Growing Families often need a home that can grow with them. When considering a move, most people with the question “SHOULD I BUY FIRST OR SELL FIRST”?
“While here is no ‘right” answer - it is important to know the potential pros and cons of both options, “Says Joseph Richer, the registrar for the Real Estate Council of Ontario. “it’s a good idea to have contingency plan in place in case your closing dates don't align, leaving you with tw homes, or no home, for a period of time”
Without a closing date looming there is time to wait until the right home comes up for sale. The downside to being first is evident when the original home can't be sold quickly enough and you own both homes at once. Paying two mortgages at the same time and managing the other costs of home ownership may be too much. Additionally, it may be difficult to secure a mortgage for the new home.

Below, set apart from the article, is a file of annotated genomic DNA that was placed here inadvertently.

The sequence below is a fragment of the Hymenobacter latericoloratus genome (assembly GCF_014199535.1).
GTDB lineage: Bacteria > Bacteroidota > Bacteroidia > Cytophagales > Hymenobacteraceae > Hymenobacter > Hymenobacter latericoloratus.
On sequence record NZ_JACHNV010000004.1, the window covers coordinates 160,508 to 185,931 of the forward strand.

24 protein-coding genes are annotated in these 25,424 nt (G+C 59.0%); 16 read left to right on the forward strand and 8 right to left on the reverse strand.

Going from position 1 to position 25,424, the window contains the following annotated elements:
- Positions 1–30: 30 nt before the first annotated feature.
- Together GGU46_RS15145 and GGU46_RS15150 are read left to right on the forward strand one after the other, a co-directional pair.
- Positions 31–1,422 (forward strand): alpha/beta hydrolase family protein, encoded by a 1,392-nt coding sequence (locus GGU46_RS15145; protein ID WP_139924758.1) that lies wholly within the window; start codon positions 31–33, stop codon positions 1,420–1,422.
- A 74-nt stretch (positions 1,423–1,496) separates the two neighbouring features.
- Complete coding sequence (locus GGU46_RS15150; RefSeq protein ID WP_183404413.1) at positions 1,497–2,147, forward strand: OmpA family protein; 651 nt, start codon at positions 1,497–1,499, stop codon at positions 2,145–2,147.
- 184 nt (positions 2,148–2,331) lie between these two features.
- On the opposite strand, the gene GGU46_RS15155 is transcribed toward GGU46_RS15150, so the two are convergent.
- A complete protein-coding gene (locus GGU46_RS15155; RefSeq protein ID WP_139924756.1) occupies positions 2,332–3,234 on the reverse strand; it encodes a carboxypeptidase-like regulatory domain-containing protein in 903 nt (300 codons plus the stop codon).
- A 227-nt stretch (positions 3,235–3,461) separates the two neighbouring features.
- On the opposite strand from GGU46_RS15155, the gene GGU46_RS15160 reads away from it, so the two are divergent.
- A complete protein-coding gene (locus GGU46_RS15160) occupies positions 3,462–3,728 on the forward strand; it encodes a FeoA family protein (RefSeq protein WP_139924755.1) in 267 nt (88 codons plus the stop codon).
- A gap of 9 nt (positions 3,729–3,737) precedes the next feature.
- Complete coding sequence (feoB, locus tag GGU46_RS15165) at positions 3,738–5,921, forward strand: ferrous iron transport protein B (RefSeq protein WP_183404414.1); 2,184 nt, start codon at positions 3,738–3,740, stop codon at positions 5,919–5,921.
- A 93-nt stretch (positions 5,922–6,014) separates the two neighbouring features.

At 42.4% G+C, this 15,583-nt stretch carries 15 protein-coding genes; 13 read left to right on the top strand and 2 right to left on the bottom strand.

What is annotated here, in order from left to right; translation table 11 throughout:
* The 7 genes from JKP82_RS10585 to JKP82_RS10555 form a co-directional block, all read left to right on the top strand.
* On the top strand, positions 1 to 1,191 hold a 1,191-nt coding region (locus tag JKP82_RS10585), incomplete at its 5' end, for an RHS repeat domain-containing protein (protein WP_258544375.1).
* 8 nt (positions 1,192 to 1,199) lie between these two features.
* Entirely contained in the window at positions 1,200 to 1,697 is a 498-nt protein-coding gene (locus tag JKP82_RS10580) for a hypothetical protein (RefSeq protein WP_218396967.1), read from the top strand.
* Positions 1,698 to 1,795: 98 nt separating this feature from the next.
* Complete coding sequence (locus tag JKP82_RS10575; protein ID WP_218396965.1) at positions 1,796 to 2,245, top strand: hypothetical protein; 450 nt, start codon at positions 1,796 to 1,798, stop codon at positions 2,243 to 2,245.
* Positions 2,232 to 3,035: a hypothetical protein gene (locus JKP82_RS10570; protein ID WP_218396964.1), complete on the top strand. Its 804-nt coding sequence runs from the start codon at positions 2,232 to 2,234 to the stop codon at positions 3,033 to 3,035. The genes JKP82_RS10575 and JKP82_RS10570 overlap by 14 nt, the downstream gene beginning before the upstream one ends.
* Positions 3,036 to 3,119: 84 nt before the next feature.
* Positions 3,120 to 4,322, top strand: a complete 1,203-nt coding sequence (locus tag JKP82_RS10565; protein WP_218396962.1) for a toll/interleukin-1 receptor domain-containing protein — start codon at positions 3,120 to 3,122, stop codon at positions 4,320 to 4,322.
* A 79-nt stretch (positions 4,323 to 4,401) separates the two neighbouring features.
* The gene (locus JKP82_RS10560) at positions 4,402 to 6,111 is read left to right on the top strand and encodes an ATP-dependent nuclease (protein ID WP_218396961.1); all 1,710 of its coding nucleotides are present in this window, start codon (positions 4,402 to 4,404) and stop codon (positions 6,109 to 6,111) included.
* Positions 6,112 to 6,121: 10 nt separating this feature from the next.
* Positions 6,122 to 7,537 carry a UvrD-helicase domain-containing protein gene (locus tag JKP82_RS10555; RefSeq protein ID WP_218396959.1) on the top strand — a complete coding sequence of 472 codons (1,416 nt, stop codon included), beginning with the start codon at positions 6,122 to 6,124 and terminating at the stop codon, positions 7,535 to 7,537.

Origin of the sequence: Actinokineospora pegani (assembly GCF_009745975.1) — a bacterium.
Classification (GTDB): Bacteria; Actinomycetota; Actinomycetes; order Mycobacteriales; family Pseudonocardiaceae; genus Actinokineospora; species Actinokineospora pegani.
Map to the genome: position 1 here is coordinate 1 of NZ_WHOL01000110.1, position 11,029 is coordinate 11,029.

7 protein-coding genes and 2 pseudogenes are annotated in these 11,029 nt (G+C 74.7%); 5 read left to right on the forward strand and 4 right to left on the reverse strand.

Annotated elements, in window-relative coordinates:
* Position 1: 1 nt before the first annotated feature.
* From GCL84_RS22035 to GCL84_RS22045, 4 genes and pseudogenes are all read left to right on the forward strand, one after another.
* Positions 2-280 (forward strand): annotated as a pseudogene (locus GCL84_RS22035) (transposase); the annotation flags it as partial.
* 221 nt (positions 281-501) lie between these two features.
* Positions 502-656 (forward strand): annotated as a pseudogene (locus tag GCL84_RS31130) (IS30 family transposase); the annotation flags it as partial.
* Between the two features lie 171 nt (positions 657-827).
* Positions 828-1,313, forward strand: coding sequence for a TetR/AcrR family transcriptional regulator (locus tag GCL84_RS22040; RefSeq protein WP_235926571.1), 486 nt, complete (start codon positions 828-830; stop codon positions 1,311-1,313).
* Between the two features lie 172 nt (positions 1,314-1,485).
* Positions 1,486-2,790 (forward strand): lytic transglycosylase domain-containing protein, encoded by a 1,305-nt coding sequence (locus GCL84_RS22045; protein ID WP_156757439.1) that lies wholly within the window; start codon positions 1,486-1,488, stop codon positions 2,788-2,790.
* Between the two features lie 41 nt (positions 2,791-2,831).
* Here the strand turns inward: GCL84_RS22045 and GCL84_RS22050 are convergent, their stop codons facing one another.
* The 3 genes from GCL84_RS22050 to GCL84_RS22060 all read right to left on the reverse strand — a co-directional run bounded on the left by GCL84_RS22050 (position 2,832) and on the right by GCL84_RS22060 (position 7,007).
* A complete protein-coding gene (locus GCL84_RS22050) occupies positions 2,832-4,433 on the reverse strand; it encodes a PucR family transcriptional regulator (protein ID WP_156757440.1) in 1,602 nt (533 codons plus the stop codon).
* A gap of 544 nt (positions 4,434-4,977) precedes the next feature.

Buyers with an existing home to sell can protect themselves by making an offer conditional on the sale of their current home. That means if they are unable to sell within a specified period of time, they can back out of the transaction. However, this condition will likely make the offer less attractive to the seller, especially in hot housing market.
The biggest benefit of selling first is the knowledge of how much money the sale will bring in. This can help determine what is available to pay for the next home. The challenge is that with a closing date looming, and potentially no home to move into, families may be rushed and end up settling for a home that inset ideal.
HAVE A CONTINGENCY PLAN:
If the original home sale closes first, it is smart to consider a short -term rental or moving in with a family or friends. If the purchase of the new home closes first, it might be necessary to have “bridge financing” to cover the down payment and other closing costs.
“No matter which option a family chooses, it’s important that a real estate agent is knowledgeable about the market conditions and will offer advice and solutions”, says Richer